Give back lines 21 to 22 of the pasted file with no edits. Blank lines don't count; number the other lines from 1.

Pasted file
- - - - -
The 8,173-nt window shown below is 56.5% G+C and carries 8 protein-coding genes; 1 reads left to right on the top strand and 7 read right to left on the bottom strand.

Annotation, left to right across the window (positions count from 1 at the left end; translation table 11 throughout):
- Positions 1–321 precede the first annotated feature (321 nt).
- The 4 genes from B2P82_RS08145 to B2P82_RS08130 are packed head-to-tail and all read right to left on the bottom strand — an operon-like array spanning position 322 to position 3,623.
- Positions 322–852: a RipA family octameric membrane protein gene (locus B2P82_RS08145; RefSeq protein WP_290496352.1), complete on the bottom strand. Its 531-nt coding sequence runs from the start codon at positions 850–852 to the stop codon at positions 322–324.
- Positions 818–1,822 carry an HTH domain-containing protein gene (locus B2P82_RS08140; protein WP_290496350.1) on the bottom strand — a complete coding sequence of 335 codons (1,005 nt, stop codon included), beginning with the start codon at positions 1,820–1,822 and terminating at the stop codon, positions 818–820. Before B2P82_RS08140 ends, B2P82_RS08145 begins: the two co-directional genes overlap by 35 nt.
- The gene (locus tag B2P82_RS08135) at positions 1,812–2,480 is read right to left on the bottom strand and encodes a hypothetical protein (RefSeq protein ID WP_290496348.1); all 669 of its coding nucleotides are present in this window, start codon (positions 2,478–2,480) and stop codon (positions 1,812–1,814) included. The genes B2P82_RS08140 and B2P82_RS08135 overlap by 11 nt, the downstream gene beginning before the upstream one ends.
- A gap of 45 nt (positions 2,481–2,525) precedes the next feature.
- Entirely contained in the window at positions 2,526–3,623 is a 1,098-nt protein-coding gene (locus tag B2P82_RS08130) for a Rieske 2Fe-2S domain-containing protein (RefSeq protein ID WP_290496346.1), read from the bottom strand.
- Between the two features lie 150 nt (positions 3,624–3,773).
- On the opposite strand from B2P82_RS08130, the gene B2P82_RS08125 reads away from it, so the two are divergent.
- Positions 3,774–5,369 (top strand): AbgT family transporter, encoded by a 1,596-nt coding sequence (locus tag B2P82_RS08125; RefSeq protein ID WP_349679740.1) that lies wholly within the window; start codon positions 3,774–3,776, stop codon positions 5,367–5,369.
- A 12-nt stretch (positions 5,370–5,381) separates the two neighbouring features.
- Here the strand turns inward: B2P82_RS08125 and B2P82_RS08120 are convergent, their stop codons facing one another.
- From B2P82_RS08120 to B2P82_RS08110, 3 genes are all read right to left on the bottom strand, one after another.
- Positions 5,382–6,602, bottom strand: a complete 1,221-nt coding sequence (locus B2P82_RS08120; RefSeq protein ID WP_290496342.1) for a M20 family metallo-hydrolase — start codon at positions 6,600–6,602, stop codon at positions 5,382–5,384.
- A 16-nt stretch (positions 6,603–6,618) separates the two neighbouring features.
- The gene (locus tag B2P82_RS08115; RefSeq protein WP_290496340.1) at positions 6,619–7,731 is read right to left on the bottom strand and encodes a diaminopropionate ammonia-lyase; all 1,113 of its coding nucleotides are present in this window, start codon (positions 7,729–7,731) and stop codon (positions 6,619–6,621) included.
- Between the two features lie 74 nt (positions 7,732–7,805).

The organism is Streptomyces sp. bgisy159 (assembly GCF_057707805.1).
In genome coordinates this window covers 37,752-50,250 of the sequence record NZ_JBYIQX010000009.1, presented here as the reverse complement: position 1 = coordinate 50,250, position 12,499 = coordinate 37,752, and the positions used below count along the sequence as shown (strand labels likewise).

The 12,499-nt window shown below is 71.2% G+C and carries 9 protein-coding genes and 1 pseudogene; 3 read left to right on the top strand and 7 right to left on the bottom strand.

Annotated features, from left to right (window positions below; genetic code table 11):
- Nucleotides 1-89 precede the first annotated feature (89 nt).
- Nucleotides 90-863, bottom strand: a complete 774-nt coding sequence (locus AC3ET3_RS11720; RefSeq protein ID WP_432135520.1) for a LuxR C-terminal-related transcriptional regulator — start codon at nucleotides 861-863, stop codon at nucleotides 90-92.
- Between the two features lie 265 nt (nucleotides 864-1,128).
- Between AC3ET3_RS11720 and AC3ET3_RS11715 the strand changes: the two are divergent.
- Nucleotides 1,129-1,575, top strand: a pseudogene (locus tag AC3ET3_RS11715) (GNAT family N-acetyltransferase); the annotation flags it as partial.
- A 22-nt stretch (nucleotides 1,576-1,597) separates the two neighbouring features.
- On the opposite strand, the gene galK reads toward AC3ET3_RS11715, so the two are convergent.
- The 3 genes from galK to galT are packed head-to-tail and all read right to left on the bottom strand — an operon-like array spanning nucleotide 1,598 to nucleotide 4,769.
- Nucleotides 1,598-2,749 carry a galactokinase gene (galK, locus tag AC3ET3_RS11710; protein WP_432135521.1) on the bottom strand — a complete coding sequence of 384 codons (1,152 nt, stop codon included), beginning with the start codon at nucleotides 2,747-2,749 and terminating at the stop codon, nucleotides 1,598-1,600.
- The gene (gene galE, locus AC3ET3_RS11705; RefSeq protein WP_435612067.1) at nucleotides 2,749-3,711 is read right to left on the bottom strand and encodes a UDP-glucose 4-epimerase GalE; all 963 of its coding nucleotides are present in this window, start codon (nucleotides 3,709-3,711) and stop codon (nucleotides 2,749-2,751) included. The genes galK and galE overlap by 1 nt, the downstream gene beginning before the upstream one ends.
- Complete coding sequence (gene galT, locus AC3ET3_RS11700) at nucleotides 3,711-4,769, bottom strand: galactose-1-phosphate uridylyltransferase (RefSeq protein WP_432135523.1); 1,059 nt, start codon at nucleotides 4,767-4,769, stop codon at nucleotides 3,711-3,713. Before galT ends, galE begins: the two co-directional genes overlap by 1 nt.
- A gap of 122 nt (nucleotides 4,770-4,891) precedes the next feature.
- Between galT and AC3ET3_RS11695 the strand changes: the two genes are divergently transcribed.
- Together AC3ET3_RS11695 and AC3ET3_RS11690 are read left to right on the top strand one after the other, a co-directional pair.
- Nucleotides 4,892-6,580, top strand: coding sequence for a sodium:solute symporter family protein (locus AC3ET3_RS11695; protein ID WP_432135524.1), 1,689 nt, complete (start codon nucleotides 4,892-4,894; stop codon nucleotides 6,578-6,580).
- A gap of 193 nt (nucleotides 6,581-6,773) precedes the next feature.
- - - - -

In genome coordinates this window covers 37,752-50,250 of the sequence record NZ_JBYIQX010000009.1, presented here as the reverse complement: position 1 = coordinate 50,250, position 12,499 = coordinate 37,752, and the positions used below count along the sequence as shown (strand labels likewise).

The 12,499-nt window shown below is 71.2% G+C and carries 9 protein-coding genes and 1 pseudogene; 3 read left to right on the top strand and 7 right to left on the bottom strand.